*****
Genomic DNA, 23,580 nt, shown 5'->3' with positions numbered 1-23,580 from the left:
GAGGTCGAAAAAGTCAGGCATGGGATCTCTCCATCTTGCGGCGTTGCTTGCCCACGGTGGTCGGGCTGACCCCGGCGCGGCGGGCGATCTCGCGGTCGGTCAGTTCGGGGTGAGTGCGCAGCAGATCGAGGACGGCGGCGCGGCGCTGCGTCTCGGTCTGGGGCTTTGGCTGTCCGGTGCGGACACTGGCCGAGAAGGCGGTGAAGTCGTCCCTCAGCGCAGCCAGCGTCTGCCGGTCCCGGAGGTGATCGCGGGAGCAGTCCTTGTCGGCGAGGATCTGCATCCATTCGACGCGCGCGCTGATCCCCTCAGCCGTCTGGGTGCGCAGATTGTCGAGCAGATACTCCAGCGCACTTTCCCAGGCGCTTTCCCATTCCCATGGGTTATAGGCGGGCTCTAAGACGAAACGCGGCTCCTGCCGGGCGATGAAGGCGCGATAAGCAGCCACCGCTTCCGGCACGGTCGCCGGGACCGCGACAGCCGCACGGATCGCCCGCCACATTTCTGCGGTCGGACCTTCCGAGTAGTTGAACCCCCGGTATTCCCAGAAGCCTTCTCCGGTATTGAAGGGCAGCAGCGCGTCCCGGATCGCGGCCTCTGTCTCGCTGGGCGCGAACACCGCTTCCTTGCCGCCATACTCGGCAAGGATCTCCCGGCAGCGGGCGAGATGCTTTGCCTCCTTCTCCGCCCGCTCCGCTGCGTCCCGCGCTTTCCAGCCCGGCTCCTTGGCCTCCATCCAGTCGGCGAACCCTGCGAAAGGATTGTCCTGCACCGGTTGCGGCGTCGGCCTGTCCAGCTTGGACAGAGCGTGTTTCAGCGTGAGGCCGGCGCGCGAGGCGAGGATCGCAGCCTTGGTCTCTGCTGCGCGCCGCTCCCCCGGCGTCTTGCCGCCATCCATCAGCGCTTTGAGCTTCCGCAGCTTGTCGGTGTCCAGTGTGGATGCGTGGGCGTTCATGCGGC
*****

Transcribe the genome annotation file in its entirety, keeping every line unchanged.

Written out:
Genomic DNA, 23,580 nt, shown 5'->3' with positions numbered 1-23,580 from the left:
GAGGTCGAAAAAGTCAGGCATGGGATCTCTCCATCTTGCGGCGTTGCTTGCCCACGGTGGTCGGGCTGACCCCGGCGCGGCGGGCGATCTCGCGGTCGGTCAGTTCGGGGTGAGTGCGCAGCAGATCGAGGACGGCGGCGCGGCGCTGCGTCTCGGTCTGGGGCTTTGGCTGTCCGGTGCGGACACTGGCCGAGAAGGCGGTGAAGTCGTCCCTCAGCGCAGCCAGCGTCTGCCGGTCCCGGAGGTGATCGCGGGAGCAGTCCTTGTCGGCGAGGATCTGCATCCATTCGACGCGCGCGCTGATCCCCTCAGCCGTCTGGGTGCGCAGATTGTCGAGCAGATACTCCAGCGCACTTTCCCAGGCGCTTTCCCATTCCCATGGGTTATAGGCGGGCTCTAAGACGAAACGCGGCTCCTGCCGGGCGATGAAGGCGCGATAAGCAGCCACCGCTTCCGGCACGGTCGCCGGGACCGCGACAGCCGCACGGATCGCCCGCCACATTTCTGCGGTCGGACCTTCCGAGTAGTTGAACCCCCGGTATTCCCAGAAGCCTTCTCCGGTATTGAAGGGCAGCAGCGCGTCCCGGATCGCGGCCTCTGTCTCGCTGGGCGCGAACACCGCTTCCTTGCCGCCATACTCGGCAAGGATCTCCCGGCAGCGGGCGAGATGCTTTGCCTCCTTCTCCGCCCGCTCCGCTGCGTCCCGCGCTTTCCAGCCCGGCTCCTTGGCCTCCATCCAGTCGGCGAACCCTGCGAAAGGATTGTCCTGCACCGGTTGCGGCGTCGGCCTGTCCAGCTTGGACAGAGCGTGTTTCAGCGTGAGGCCGGCGCGCGAGGCGAGGATCGCAGCCTTGGTCTCTGCTGCGCGCCGCTCCCCCGGCGTCTTGCCGCCATCCATCAGCGCTTTGAGCTTCCGCAGCTTGTCGGTGTCCAGTGTGGATGCGTGGGCGTTCATGCGGC